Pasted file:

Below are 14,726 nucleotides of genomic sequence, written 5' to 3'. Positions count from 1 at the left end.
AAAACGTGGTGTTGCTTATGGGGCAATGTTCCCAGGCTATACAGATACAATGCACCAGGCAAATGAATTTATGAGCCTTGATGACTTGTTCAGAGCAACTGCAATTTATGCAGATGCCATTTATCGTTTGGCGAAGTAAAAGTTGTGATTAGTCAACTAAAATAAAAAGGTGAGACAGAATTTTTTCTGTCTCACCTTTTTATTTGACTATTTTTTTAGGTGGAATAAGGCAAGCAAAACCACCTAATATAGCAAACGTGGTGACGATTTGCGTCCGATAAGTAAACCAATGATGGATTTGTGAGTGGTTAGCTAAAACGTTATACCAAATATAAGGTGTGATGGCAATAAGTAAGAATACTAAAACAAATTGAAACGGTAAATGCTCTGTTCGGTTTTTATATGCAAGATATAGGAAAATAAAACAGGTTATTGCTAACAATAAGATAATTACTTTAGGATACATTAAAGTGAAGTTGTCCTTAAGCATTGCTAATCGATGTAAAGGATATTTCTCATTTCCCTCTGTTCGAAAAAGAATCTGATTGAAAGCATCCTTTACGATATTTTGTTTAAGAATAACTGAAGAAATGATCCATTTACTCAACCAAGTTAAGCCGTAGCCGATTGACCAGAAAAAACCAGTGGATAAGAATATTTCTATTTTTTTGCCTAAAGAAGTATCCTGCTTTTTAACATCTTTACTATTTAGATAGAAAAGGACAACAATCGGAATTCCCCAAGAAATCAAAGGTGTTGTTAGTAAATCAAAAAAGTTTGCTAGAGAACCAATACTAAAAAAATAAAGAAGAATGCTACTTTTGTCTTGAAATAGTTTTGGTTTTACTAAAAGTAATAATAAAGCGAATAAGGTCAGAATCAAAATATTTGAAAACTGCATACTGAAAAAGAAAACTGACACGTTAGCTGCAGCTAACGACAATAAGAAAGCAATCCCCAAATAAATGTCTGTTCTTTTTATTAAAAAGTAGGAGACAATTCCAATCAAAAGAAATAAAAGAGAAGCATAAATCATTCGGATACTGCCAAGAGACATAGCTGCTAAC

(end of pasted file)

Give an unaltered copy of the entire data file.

Below are 14,726 nucleotides of genomic sequence, written 5' to 3'. Positions count from 1 at the left end.
AAAACGTGGTGTTGCTTATGGGGCAATGTTCCCAGGCTATACAGATACAATGCACCAGGCAAATGAATTTATGAGCCTTGATGACTTGTTCAGAGCAACTGCAATTTATGCAGATGCCATTTATCGTTTGGCGAAGTAAAAGTTGTGATTAGTCAACTAAAATAAAAAGGTGAGACAGAATTTTTTCTGTCTCACCTTTTTATTTGACTATTTTTTTAGGTGGAATAAGGCAAGCAAAACCACCTAATATAGCAAACGTGGTGACGATTTGCGTCCGATAAGTAAACCAATGATGGATTTGTGAGTGGTTAGCTAAAACGTTATACCAAATATAAGGTGTGATGGCAATAAGTAAGAATACTAAAACAAATTGAAACGGTAAATGCTCTGTTCGGTTTTTATATGCAAGATATAGGAAAATAAAACAGGTTATTGCTAACAATAAGATAATTACTTTAGGATACATTAAAGTGAAGTTGTCCTTAAGCATTGCTAATCGATGTAAAGGATATTTCTCATTTCCCTCTGTTCGAAAAAGAATCTGATTGAAAGCATCCTTTACGATATTTTGTTTAAGAATAACTGAAGAAATGATCCATTTACTCAACCAAGTTAAGCCGTAGCCGATTGACCAGAAAAAACCAGTGGATAAGAATATTTCTATTTTTTTGCCTAAAGAAGTATCCTGCTTTTTAACATCTTTACTATTTAGATAGAAAAGGACAACAATCGGAATTCCCCAAGAAATCAAAGGTGTTGTTAGTAAATCAAAAAAGTTTGCTAGAGAACCAATACTAAAAAAATAAAGAAGAATGCTACTTTTGTCTTGAAATAGTTTTGGTTTTACTAAAAGTAATAATAAAGCGAATAAGGTCAGAATCAAAATATTTGAAAACTGCATACTGAAAAAGAAAACTGACACGTTAGCTGCAGCTAACGACAATAAGAAAGCAATCCCCAAATAAATGTCTGTTCTTTTTATTAAAAAGTAGGAGACAATTCCAATCAAAAGAAATAAAAGAGAAGCATAAATCATTCGGATACTGCCAAGAGACATAGCTGCTAAC